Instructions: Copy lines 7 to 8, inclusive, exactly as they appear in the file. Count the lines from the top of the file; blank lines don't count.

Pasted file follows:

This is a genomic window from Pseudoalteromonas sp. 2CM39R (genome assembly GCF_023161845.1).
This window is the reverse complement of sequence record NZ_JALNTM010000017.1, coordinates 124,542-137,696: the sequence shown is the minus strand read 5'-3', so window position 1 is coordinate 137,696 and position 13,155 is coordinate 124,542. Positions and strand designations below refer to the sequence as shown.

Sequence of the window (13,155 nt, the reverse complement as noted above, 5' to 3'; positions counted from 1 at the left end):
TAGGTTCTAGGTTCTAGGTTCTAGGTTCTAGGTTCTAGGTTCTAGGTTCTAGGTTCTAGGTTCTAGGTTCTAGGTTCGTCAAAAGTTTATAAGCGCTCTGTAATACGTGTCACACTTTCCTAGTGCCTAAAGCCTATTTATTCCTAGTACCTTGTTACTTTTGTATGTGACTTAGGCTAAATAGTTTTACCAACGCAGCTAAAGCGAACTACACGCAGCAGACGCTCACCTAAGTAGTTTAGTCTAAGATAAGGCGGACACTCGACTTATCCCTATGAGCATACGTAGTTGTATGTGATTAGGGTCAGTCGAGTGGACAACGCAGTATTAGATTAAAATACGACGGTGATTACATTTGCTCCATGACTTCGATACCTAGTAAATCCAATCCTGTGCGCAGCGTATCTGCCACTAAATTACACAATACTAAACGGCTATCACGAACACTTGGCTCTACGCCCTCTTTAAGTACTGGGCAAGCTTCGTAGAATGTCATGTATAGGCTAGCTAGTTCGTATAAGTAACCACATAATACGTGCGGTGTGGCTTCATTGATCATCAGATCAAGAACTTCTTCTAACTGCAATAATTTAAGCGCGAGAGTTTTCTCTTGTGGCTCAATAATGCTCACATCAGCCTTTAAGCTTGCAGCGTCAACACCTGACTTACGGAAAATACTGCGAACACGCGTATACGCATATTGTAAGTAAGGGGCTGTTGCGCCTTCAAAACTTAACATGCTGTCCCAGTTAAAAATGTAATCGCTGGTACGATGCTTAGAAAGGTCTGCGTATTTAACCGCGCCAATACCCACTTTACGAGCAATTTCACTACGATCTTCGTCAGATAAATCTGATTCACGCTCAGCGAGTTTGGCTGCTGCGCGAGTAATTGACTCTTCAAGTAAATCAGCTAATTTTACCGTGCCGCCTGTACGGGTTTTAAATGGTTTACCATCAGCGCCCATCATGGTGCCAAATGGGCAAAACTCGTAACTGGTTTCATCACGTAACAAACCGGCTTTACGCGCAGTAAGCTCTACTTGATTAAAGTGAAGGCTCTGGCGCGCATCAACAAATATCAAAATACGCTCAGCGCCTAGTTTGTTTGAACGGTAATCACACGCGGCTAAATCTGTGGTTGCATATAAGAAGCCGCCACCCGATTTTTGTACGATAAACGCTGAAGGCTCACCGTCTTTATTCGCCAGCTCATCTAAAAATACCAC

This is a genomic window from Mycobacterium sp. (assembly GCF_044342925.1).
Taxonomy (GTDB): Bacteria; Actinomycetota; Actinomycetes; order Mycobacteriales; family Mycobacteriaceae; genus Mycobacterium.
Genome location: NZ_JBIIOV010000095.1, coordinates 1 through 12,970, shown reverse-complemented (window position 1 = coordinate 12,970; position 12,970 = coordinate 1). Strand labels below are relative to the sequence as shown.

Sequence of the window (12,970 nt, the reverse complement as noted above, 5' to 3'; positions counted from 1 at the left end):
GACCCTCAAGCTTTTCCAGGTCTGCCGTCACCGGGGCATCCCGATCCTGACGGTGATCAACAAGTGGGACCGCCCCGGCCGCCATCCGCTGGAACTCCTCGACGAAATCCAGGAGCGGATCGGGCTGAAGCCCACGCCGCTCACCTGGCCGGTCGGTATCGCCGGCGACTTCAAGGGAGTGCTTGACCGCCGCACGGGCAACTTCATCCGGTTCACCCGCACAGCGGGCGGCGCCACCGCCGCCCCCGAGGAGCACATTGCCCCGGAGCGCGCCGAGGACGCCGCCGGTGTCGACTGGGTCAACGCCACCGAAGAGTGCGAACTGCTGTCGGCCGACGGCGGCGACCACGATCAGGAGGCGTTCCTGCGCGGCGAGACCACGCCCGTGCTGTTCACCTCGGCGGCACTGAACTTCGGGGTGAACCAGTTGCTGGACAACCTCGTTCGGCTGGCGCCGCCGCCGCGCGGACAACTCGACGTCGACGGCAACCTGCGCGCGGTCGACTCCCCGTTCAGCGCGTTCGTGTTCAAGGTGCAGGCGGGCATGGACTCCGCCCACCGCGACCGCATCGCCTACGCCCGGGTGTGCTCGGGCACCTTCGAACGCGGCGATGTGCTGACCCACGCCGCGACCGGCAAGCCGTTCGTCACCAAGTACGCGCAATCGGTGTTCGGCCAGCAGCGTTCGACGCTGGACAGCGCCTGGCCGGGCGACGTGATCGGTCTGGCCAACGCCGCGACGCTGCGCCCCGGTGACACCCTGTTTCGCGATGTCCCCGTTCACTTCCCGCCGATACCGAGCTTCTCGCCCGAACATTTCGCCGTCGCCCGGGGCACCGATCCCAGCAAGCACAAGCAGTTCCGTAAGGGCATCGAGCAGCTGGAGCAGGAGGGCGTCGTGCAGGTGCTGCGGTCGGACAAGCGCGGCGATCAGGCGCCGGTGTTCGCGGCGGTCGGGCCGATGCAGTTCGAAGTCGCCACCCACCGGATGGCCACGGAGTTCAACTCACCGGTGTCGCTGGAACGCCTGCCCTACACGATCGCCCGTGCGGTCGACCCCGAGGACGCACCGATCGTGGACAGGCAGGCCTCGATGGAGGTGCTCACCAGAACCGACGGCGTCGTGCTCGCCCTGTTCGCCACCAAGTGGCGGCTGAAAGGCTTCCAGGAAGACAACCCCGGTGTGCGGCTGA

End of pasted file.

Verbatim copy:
Genome location: NZ_JBIIOV010000095.1, coordinates 1 through 12,970, shown reverse-complemented (window position 1 = coordinate 12,970; position 12,970 = coordinate 1). Strand labels below are relative to the sequence as shown.

Sequence of the window (12,970 nt, the reverse complement as noted above, 5' to 3'; positions counted from 1 at the left end):